Estimated reading time: 2 minutes, 20 seconds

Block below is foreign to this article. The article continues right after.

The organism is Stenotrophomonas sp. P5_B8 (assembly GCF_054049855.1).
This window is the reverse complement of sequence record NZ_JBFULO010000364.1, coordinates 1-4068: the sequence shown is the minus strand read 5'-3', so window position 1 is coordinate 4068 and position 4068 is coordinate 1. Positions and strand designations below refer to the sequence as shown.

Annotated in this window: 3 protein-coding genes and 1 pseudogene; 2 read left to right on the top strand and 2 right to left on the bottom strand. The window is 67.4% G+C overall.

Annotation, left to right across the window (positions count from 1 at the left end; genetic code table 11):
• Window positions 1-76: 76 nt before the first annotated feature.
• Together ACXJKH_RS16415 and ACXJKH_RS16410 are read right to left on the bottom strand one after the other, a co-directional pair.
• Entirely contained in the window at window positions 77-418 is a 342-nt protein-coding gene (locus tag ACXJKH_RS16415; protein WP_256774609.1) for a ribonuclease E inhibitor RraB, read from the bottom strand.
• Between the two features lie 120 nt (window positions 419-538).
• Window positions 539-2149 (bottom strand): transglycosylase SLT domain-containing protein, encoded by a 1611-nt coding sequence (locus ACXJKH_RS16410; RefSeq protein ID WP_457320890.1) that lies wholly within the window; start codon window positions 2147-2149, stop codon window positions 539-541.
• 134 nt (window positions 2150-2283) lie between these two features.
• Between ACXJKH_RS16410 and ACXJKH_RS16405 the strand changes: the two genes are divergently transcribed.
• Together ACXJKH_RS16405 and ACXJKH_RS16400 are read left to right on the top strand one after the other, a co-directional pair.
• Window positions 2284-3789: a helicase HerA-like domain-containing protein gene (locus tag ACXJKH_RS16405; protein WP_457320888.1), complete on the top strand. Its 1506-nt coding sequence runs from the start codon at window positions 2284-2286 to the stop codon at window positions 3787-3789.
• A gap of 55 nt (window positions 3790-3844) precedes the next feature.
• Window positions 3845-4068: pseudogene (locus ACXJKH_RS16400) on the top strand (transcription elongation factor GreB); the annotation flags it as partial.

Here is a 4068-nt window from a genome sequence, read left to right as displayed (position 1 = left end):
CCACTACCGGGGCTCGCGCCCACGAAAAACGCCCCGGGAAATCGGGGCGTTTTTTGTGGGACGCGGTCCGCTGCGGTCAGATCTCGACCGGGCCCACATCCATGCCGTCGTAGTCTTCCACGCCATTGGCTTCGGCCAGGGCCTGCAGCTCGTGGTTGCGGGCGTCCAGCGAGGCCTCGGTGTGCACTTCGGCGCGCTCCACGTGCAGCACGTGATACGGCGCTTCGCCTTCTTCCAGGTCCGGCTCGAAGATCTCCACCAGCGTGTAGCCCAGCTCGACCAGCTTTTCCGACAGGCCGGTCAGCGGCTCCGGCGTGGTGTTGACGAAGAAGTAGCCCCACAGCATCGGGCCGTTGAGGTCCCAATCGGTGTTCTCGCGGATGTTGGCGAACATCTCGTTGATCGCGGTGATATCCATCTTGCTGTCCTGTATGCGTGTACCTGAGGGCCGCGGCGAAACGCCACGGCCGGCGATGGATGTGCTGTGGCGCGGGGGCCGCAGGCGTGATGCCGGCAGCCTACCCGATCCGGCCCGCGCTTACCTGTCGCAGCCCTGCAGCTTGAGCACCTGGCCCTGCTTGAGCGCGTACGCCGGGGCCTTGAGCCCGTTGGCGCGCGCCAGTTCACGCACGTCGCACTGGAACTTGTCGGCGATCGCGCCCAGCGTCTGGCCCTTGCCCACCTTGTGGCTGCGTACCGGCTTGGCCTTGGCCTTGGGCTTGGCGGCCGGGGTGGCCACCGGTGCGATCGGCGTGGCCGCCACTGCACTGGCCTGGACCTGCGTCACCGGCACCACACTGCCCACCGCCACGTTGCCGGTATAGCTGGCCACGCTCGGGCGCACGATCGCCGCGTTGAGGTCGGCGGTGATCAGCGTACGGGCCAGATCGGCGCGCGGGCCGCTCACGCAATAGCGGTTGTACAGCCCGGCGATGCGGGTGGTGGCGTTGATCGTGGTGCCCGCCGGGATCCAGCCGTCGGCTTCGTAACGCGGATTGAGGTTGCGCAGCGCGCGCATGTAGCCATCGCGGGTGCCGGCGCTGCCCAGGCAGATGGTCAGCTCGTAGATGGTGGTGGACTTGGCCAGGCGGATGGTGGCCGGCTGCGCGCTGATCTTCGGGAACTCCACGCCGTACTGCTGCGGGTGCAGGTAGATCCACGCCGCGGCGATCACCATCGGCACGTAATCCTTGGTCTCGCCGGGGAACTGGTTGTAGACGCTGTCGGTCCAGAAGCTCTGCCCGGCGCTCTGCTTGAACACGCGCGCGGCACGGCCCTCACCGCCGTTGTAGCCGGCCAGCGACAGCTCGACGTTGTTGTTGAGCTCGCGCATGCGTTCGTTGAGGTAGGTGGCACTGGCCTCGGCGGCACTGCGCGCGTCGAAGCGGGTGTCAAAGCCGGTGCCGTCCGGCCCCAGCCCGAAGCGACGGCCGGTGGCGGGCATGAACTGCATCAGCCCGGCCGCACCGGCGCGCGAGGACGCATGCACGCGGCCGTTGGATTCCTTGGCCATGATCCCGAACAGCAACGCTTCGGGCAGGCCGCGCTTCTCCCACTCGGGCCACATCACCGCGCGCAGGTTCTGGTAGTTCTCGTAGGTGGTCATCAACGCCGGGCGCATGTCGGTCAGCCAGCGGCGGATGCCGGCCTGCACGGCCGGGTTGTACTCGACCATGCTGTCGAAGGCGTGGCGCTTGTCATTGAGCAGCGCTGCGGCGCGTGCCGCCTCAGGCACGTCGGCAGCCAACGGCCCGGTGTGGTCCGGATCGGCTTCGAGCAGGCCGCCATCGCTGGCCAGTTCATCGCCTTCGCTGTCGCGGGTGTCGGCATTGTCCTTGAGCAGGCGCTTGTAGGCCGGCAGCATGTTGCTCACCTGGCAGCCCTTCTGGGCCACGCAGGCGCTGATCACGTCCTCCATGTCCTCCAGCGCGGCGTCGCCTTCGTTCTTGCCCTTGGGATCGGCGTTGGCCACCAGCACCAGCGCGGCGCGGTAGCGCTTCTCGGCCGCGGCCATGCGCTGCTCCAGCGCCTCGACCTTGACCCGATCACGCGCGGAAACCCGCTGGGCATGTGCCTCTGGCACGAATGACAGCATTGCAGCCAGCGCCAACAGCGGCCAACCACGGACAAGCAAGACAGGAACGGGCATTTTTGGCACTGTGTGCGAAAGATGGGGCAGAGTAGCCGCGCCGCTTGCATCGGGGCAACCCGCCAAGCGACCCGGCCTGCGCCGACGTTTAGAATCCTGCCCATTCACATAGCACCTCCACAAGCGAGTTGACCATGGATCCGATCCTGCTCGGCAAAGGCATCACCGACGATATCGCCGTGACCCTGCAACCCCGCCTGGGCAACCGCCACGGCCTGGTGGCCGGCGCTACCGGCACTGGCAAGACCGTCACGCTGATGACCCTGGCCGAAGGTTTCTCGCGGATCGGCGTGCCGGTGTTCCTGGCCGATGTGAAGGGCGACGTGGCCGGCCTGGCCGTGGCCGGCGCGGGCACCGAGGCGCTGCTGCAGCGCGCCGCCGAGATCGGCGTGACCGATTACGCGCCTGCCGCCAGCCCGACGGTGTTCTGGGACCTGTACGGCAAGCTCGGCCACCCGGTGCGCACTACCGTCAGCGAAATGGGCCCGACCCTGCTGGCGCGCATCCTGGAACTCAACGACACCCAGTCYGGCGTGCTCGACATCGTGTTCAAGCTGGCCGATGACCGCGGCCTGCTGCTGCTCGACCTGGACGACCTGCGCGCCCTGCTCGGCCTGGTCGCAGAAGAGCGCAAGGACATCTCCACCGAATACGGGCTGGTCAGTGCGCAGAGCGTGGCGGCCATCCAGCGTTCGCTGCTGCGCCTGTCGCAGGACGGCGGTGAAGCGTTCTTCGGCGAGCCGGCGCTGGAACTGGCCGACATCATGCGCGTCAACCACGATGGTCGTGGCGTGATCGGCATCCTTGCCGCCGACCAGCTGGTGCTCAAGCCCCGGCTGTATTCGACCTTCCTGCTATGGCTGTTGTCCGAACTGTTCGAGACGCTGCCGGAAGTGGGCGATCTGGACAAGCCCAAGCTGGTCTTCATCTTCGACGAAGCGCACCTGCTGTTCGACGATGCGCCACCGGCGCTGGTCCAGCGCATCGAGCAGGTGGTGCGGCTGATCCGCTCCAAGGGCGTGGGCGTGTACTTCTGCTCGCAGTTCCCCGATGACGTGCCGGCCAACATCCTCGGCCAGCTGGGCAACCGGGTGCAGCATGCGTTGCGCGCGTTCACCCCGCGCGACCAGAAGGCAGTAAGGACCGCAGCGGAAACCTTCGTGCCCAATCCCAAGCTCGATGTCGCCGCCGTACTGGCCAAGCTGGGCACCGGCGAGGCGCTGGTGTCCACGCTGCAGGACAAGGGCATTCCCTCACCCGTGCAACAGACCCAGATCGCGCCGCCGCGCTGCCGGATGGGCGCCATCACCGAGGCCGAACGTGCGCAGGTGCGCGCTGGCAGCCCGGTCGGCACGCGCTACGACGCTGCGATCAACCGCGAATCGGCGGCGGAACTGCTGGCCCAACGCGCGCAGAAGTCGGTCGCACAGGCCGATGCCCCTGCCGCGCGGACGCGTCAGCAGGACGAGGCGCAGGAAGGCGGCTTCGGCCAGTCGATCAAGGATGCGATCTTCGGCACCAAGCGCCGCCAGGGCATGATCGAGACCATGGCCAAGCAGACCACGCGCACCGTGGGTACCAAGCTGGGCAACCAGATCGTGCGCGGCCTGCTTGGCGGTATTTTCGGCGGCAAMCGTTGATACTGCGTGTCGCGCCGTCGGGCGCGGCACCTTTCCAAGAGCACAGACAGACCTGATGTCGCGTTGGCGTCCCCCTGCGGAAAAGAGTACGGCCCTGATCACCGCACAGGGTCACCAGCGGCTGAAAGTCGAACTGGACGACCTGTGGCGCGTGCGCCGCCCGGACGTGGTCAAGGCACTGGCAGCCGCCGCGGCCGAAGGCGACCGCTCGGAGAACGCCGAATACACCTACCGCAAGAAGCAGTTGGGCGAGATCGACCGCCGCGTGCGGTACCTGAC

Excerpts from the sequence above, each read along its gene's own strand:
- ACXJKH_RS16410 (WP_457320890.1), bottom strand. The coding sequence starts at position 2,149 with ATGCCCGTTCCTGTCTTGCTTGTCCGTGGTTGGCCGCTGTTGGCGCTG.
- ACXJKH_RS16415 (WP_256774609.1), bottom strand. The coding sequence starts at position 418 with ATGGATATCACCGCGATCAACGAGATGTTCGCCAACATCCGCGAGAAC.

I used to believe that I had discovered all of the right ways to do teaching – grades were bad, tests were unfair, connectivism and student-centered learning were the way to go, heutagogy was the best way to teach, you name it. But when I start teaching as an adjunct at a University on the Texas/Mexico border, I started interacting with many learners from different cultural backgrounds. Since these were instructional design courses, we discusses all of these issues. I had many, many learners that challenges my beliefs on many issue in education. They had well-reasoned positions on the different sides of these issues. Some had reasons why they liked grades. Some had reasons why they felt instructivism was better for them. Some pointed out inequalities that get propagated by student-centered learning. Some challenged college professors stealing the word “pedagogy” from elementary professors. They made me realize that even if I do things like have them grade themselves, or practice student-centered learning, or made connectivist course structures – I am still centering the course on me and my person choices in those areas. Some of them may not want those choices forced on them by the teacher. Many of those choices I made based on my cultural biases, not taking their cultural considerations into account.